It is theoretically possible to develop software for client-machines that finds an unused address by picking them out of the blue and broadcasting a request of all the other client machines to see if they are using them. Appletalk is designed around this idea, and Apple’s MacTCP can be configured to do this for IP. However, this method of IP address assignment has disadvantages.
- A computer that needs a permanently-assigned IP number might be turned off and lose its number to a machine coming up. This has problems both for finding services and for security.
- A network might be temporarily divided into two non-communicating networks while a network component is not functioning. During this time, two different client-machines might end up claiming the same IP number. When the network comes back, they start malfunctioning.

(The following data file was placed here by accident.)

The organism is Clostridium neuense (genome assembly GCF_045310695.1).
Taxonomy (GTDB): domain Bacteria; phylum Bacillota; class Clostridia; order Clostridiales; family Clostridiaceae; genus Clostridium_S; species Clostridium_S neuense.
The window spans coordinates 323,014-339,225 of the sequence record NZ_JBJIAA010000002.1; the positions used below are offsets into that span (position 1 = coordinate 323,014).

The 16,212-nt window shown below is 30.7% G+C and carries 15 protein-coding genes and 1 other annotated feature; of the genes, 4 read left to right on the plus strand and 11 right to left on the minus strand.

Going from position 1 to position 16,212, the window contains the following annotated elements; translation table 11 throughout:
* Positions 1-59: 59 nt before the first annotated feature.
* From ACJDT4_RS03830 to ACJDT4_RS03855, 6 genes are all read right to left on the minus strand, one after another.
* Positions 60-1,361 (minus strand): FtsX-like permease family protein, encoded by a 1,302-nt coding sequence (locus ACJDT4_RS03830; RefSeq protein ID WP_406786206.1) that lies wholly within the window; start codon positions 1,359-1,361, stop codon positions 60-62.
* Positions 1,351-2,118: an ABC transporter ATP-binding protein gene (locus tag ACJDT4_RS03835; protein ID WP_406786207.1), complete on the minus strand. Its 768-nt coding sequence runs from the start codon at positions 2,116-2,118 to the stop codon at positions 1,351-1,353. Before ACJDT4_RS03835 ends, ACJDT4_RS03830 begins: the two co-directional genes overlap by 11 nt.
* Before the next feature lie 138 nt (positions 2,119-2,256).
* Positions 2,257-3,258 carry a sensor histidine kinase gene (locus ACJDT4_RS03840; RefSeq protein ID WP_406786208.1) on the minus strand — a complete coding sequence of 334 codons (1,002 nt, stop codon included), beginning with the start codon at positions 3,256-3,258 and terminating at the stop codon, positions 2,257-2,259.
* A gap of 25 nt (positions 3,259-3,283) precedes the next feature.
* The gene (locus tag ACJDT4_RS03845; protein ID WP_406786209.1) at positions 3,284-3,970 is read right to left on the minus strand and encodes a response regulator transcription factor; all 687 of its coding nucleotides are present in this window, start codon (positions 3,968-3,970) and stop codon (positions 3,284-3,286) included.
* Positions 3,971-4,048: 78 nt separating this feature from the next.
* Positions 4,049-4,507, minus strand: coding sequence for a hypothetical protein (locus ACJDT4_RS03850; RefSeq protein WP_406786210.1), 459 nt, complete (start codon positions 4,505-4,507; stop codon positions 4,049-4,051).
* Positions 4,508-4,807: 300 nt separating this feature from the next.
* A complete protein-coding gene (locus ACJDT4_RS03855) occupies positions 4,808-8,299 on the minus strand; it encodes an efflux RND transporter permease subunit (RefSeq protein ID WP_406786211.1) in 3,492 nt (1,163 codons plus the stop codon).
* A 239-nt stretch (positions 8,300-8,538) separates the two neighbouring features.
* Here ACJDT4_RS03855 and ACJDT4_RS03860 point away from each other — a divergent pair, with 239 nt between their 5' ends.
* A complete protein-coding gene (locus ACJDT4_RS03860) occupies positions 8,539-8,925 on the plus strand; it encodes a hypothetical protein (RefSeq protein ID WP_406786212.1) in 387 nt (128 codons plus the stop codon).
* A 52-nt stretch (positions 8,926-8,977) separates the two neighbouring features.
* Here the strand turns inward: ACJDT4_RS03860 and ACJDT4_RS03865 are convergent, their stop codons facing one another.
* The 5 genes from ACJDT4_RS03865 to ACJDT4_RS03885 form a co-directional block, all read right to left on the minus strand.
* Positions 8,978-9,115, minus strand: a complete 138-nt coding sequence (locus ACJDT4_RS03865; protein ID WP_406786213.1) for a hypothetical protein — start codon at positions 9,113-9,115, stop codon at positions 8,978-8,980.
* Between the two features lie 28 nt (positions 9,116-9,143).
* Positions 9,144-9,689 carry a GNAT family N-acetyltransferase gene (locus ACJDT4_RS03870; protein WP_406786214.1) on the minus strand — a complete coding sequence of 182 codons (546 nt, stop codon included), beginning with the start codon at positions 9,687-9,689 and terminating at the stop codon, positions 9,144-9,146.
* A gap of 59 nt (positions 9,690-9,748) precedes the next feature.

- If such dynamic assignment is to be confined to ranges of IP addresses, then the ranges are configured in each desktop machine rather than being centrally administered. This can lead both to hidden configuration errors and to difficulty in changing the range. Another problem with the use of such ranges is keeping it easy to move a computer from one subnet to another.